We also went for the pasembor, a local style of mixed salad. Cafe Leaf’s was made with potato, jicama, peanuts and cucumbers with a crispy flake topper and a velvety tomato sauce. It was super light, with really subtle and delicate flavoring.

The noodle salad was made with fresh, whole wheat noodles and garnished with chopped lettuce, carrots, sesame seeds and some sort of nutlet, perhaps a sunflower seed. The whole thing was bathed in an airy, fantastic pumpkin sauce. Really, really delicious.

The iced coffee deserves special mention as well, only because we never get good coffee in China.

We were kind of on the late side for lunch, so by the time we tucked in, we were the only customers in the joint. Our server was a hip, younger girl, but there was also an older Chinese man hanging out with a chill-owner vibe. He looked up from his newspaper to ask us if we were from Europe. Almost no one pegs us for American here, because it’s just so far from Asia that we’re a much rarer commodity. It’s kind of fun to be special!

Eaten at: Cafe Leaf, Georgetown

Feb 7, 2013

Winter break: Batu Ferringhi

Where the Rules of Acquisition are replaced by the Rules of Relaxation

The beautiful beach at Batu Ferringhi
I'm at the beach
Say hello to tropical Emily! She’s much more fun than indoors-coat-wearing Emily.

Batu Ferringhi is a rather touristy strip of beaches along Penang’s northern coast. It’s about a 40-minute ride outside of Georgetown. Our guidebook tried to sell us on some of the more out-of-the-way beach and fishing villages on the southwest of the island — Batu Ferringhi is all concrete and hotels, they said — but our normal daily life happens off the beaten path, so we felt pretty OK not being so hard core on our vacation. Taxi, take us to the Hard Rock Hotel!

Not to stay, sillies. After a brief perusal of the Hard Rock’s artifacts in the lobby — they had one of Ronnie Wood’s pre-fame basses, a jacket of Bon Jovi’s, and a guitar that was signed by all of the Red Hot Chili Peppers! — we cut through their passageway to the beach.

The water we were on is the Malacca Strait which, zoom out enough, is fed by the Indian Ocean. In fact, on the way out, Balan, our cab driver, pointed out some areas that were hit by 2004 Indian Ocean tsunami — a little establishment called the Tsunami Cafe now stands on one of those sites; I’m not really sure what to think of that. But, when there’s not a natural disaster occurring, the water is calm and the waves are small.

Having been raised on different coasts of the U.S., Peter and I have different ideas of what a good beach should be. But Batu Ferringhi, with its flat, smooth white sand, surrounded by jungle beauty and gorgeous mountains, fit the bill for both of us. Yeah, there are restaurants and hotels and bars that encroach on the waterline, but that only means there’s something to do. What, are we just going to sit in the sun? We’ll burn!

As we walked west to east, things progressively got busier. We took lunch at a small beach-side cafe that served Malay and western food. It wasn’t terrible, and they served beer in frosty mugs. A little further down the beach, we spotted a grass-roofed hut massage parlor. We joked that we should get massages. And then we decided we weren’t joking.

It’s pretty glorious to listen to the rustle of the seaside while someone eases out your aches and pains with aromatic oils.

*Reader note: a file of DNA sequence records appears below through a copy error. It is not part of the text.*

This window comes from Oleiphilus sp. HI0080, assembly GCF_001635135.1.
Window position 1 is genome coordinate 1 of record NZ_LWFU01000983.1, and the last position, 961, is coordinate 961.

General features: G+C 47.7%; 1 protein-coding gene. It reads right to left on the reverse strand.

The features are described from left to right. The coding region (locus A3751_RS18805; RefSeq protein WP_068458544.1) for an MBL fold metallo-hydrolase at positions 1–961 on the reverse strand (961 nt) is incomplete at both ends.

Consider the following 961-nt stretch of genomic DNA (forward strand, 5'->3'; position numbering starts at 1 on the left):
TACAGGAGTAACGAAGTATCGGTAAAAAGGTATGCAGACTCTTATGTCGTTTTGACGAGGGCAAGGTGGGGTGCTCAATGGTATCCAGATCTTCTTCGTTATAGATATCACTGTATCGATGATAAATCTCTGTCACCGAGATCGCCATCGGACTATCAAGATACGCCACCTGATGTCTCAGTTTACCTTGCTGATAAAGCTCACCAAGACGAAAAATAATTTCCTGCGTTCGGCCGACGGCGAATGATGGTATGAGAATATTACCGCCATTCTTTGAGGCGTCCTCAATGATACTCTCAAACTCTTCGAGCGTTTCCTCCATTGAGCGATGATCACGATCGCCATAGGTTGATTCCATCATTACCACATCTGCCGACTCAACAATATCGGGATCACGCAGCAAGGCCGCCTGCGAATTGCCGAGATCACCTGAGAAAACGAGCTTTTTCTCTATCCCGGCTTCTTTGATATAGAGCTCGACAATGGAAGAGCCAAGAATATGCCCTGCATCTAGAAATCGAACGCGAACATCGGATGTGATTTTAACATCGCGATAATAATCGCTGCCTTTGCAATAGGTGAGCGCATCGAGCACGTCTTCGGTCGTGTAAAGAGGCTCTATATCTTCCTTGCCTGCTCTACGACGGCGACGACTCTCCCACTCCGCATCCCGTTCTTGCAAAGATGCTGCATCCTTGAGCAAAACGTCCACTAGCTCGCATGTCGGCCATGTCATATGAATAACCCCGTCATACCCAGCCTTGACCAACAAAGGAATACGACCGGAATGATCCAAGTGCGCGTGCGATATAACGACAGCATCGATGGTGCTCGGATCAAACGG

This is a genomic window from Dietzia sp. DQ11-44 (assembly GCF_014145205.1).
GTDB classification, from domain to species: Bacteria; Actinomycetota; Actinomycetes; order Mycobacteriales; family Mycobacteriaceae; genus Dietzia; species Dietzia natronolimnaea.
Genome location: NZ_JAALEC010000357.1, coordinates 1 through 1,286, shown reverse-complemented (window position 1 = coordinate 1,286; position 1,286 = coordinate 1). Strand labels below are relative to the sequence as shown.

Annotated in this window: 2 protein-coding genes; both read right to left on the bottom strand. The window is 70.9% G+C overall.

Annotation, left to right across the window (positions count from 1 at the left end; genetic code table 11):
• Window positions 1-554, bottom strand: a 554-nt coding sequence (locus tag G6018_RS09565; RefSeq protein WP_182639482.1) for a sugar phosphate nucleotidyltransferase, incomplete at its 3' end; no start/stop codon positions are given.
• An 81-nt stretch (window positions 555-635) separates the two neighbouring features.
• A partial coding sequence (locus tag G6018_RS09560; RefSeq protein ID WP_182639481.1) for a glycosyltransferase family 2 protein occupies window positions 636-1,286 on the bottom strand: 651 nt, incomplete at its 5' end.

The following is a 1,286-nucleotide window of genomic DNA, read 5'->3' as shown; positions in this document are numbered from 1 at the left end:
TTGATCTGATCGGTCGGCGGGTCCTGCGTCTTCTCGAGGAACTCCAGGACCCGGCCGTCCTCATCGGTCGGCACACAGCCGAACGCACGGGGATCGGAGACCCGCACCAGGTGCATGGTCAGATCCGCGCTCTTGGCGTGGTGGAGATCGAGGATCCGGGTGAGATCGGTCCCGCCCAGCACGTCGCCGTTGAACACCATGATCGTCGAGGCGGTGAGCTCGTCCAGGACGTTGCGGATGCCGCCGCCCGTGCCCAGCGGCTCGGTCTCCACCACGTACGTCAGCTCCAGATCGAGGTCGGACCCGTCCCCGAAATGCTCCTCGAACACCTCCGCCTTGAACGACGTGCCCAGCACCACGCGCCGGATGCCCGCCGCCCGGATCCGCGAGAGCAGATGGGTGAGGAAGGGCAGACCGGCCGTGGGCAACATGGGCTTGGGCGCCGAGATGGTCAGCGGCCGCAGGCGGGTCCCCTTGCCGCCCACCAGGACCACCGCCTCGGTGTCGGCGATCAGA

Dotting the coast line all the way from west to east are boat guys, who will rent you any type of boating experience you want, from a ride out to Monkey Beach to a drag along on a banana boat. One of the most fun things for us to do, however, was to watch the parasailors land. They come in all fast for a landing kicking their little legs. It’s hilarious.

Feb 6, 2013

Winter break: Eat this forkless

Banana leaf at Karai Kudi

The Banana Leaf setEat samosasEat with your hands

“Have you had banana leaf yet?” a cab driver asked us early on in our stay when we mentioned that we liked Indian food. We assured him that it was on our list, and on his word bumped it up several levels of importance. Always listen to the locals’ food suggestions.

According to our guidebook, Karaikudi in Little India had both banana leaf and air conditioning, so that was our destination. When we walked in, there was a group of tourists at a large table in the corner, but most of the clientele appeared to be Indian.

We puzzled over the extensive menu for a bit — “which one is banana leaf? None of them are called that!” — before a waiter came over to help. He directed us (without rolling his eyes) to what we were looking for, and explained that there were essentially two options: vegetarian or non-vegetarian. We ordered one and one. And some samosas for good measure.

Two large platters were brought to our table, each lined with — you got it! — a banana leaf and containing small tin cups of various sauces and curried things, with a heaping pile of rice in the center. You basically dump the cups on the rice, and scoop it up with your fingers. (There are forks, if you want to go that way.)

Guys, it was freaking amazing. Each sauce was delicious on its own, but they mingled in an alchemical way that took it to the moon! The chicken that came with the non-veger was juicy and tender and slathered in a fantastic brown curry. The non-veger also came with biryani rice as well as white — sorry Peter.

I don’t want to give short shrift to the samosas, either. Though they weren’t the main event, they were possibly the best samosas I’ve had in my life thus far. A thick and crispy fried outside surrounded beautifully soft potatoes inside, and they came with a squirty bottle of this tangy red sauce that was also quite lovely.

We came away from this meal pretty stuffed and happy. Later we learned that this style of food comes from South India, with Karaikudi specializing in Chettinadu cuisine. There, a free geography lesson for you, too.